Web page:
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What Should You Do With an Extra $1,000?

So you find yourself with an unexpected, unbudgeted $1,000 sitting in your checking account. You don’t have to think about how that nice sum got there, but you do need to figure out what to do with it. It might be tempting to use the money on a series of small luxuries, but it wouldn’t be smart. And beyond fleeting glimpses of instant gratification, it wouldn’t be very satisfying.
Make the most of your windfall by planning for it immediately. Assess your current financial and material needs, your goals for the immediate and far future, and decide where your $1,000 could best be spent or saved.
Not sure where to start? Here are some smart ways to spend an extra $1,000:

Begin or Bulk Up an Emergency Savings Fund
While most experts recommend you keep around six months’ worth of living expenses in an easily-accessible savings account for emergencies, surveys show 69 percent of Americans have less than $1,000 in savings. Whether you add your entire windfall to your emergency fund or just a portion of it, the peace of mind you’ll have just knowing it’s there is priceless.

Pay Off High-Interest Debt

Even if you’ve stopped using your consumer credit cards, their high interest rates can bury you in debt. $1,000 is enough to make a sizeable dent in repayment efforts. If you don’t have any high-interest debt, congratulations! Putting your money toward any low-interest debt (like a mortgage, car note or student loan) is also a smart move, even though you won’t feel the impact as immediately.

Spend It on a Necessity You’ve Been Avoiding

You know the type – that pricy routine maintenance that keeps your life running smoothly. Putting $1,000 toward vehicle maintenance (like new tires or brake replacement), dental work or home maintenance (maybe a new hot water heater or tree trimming) instead of waiting until you’re in an emergency can save you money and hassle in the long run.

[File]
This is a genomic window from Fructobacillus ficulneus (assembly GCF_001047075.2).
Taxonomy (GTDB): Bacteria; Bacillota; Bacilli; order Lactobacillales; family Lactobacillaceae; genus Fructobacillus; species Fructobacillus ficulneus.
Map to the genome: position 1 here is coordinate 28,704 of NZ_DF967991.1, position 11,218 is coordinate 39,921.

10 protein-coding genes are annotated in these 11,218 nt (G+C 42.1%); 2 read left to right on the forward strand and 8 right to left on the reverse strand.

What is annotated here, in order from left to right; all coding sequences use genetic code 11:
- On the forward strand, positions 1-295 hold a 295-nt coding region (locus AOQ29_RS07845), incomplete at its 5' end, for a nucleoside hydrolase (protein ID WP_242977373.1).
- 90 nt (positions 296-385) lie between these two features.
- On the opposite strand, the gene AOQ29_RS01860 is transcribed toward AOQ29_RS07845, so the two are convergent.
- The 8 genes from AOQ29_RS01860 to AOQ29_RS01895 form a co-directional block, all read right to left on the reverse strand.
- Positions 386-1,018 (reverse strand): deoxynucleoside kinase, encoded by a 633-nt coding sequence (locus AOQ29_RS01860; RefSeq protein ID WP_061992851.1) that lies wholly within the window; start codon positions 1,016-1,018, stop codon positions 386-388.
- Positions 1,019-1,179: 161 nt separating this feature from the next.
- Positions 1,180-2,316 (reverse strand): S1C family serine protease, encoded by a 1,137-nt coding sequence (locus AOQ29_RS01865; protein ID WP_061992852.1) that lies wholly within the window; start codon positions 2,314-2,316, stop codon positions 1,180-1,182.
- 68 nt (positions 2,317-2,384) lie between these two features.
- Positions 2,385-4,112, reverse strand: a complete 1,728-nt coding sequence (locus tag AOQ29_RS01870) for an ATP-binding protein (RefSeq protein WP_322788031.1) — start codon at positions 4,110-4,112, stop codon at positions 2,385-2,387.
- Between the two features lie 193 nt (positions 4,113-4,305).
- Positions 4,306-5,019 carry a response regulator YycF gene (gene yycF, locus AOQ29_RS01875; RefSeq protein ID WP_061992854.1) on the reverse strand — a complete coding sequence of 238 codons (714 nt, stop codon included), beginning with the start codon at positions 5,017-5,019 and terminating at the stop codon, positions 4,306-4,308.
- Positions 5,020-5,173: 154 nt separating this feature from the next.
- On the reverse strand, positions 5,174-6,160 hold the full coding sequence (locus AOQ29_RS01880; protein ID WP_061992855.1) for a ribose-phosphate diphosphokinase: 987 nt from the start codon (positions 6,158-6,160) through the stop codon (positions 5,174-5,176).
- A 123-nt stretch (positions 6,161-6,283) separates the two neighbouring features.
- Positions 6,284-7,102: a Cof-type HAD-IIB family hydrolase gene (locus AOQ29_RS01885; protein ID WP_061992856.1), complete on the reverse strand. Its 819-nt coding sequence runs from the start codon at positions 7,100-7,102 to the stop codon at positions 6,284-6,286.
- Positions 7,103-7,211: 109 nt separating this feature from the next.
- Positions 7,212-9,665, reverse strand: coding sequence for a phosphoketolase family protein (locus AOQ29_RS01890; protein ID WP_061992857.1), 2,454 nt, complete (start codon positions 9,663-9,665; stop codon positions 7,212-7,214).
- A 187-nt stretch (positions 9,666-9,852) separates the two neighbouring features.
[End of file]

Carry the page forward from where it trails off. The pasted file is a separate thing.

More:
Where best to invest $1,000 depends heavily on your life stage, savings goals and current financial situation. Do some research and decide whether a tax-sheltered account for your retirement like a Roth IRA, a 529 savings plan for your children, mutual funds, bonds or diversification in “passion” stocks is the right choice for you.
Experience Life
Studies show it’s better to spend your money on experiences rather than things. Book a trip, make expensive dinner reservations, plan a party for your friends or snag tickets to see your favorite band. The memories remaining after your money has been spent will bring you more long-term happiness and satisfaction than any material purchase would.
Upgrade a Possession That Matters
Buying higher-quality versions of certain material things – those that impact our daily health, happiness and passion – can make a difference in your quality of life. If you live in a cold climate, a warm parka can make your commute more comfortable. If you work from a computer every day, upgrading to a laptop with more memory and a faster processing speed can make you more efficient. If photography brings you joy, a nice DSLR camera will enhance your passion far more than any smartphone camera. And if you’re like most people who spend six to eight hours in bed every night, a new mattress, sheets and pillow can help you feel better-rested.
Invest in Your Health
There are many free and low-cost ways to prioritize self-care, but if you’re serious about getting healthy, a monetary investment can enhance your efforts. Joining a gym or yoga studio, buying a bike or treadmill, finding a therapist or getting laser eye surgery can turn $1,000 into the starting block on your road to improved health.
Protect Your Family
Craft a will, designate power of attorney, or increase your life insurance coverage to ensure your smart financial decisions are long-lasting. You can visit www.naepc.org to find an estate planner. And SelectQuote has experts available to help you learn more about your life insurance options.
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